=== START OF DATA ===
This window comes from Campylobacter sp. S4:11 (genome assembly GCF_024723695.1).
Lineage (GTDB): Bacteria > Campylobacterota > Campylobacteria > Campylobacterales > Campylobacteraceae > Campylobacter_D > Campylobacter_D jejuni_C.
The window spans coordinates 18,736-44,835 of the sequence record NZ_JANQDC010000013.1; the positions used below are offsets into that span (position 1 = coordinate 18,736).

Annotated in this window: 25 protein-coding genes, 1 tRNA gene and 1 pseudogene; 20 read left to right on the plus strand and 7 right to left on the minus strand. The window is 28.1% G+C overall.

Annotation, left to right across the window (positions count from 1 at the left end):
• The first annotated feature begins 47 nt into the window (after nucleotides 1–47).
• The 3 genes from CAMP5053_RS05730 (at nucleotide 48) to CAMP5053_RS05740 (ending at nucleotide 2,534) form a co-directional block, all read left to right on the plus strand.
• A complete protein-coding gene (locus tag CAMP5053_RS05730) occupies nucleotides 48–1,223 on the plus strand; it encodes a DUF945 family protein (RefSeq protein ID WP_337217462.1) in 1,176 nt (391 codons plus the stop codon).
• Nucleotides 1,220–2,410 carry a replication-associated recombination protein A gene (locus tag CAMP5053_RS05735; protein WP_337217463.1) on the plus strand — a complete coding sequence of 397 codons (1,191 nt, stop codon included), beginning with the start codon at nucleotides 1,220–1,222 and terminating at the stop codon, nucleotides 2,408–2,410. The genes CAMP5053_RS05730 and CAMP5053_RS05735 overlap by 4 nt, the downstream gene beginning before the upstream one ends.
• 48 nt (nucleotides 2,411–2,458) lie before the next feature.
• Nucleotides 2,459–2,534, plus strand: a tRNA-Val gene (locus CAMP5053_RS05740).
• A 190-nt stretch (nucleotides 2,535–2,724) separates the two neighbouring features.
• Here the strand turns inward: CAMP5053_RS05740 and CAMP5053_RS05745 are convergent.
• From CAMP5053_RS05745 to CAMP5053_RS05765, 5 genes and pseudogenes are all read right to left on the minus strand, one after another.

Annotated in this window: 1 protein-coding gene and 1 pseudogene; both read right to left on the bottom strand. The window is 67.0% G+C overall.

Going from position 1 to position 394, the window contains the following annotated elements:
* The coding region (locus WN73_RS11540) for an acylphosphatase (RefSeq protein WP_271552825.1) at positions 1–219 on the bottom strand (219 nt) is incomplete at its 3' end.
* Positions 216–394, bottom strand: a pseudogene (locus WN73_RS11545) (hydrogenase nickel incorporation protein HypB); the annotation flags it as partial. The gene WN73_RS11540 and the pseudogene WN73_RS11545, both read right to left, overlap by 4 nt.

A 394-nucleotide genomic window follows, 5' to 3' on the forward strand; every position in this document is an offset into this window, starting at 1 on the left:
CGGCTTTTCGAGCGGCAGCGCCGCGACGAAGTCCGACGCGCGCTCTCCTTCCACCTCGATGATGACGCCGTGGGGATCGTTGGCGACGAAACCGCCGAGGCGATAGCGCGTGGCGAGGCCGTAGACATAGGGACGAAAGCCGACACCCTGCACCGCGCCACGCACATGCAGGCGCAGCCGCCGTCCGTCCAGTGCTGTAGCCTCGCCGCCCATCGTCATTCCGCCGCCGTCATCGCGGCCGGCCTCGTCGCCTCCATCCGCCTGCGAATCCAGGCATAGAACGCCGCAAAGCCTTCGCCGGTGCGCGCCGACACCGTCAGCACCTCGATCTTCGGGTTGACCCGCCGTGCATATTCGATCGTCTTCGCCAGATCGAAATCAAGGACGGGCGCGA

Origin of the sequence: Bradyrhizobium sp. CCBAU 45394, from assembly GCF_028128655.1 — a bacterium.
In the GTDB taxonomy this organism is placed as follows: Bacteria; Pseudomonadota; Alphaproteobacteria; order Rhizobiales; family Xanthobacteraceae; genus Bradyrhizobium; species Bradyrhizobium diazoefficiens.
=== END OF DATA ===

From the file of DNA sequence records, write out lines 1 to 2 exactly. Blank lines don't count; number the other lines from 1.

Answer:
This window comes from Campylobacter sp. S4:11 (genome assembly GCF_024723695.1).
Lineage (GTDB): Bacteria > Campylobacterota > Campylobacteria > Campylobacterales > Campylobacteraceae > Campylobacter_D > Campylobacter_D jejuni_C.